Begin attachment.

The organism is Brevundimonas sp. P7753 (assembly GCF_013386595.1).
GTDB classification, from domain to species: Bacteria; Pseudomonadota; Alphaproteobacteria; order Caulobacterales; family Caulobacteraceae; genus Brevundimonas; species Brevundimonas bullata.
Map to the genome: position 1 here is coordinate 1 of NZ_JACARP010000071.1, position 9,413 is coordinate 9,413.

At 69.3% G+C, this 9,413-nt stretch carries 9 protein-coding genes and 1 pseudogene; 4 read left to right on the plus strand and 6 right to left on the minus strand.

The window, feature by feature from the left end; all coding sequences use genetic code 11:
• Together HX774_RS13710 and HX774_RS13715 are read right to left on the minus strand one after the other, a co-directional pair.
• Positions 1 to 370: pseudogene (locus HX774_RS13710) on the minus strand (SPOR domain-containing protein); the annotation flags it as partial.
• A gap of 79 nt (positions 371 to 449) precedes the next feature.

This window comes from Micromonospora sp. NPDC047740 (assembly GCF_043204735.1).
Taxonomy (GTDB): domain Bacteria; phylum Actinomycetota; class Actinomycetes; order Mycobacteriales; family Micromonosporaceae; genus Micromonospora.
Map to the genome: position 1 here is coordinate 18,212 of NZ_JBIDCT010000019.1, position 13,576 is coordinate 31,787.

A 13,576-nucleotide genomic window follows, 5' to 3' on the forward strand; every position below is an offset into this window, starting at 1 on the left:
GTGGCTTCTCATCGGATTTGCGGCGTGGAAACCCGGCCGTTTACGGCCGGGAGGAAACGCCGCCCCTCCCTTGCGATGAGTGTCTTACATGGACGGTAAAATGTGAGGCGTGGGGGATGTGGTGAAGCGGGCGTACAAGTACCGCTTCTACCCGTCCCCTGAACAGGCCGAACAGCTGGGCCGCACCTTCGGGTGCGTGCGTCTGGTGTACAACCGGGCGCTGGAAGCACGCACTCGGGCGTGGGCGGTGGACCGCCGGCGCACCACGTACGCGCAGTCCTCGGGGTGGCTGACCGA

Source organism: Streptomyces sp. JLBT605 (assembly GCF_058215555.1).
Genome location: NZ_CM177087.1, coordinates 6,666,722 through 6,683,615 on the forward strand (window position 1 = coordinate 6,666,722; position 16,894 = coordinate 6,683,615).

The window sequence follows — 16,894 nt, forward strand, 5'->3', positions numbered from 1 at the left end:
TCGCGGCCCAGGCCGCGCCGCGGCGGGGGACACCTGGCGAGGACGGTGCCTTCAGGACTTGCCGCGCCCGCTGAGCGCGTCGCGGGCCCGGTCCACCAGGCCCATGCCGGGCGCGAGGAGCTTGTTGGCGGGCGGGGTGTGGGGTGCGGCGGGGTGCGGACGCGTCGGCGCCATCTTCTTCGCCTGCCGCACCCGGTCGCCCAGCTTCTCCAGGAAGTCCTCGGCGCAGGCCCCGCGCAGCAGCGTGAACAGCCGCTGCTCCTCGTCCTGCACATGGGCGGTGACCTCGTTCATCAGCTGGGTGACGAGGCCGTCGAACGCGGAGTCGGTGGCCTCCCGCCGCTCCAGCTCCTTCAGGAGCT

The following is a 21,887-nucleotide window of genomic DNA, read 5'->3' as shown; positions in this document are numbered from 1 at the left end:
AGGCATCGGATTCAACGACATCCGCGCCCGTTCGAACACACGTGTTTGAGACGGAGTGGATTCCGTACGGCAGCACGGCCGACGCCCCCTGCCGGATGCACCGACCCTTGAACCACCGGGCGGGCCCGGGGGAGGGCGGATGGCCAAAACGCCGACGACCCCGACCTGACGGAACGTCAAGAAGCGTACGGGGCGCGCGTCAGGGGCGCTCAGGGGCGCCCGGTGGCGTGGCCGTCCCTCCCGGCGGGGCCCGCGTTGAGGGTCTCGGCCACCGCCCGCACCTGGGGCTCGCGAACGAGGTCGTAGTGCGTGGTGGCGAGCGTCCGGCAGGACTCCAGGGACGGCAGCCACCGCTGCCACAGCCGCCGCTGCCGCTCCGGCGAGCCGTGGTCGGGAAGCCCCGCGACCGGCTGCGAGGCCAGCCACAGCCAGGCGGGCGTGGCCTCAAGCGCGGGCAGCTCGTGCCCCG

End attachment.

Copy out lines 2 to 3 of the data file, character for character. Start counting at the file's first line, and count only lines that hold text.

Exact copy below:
GTDB classification, from domain to species: Bacteria; Pseudomonadota; Alphaproteobacteria; order Caulobacterales; family Caulobacteraceae; genus Brevundimonas; species Brevundimonas bullata.
Map to the genome: position 1 here is coordinate 1 of NZ_JACARP010000071.1, position 9,413 is coordinate 9,413.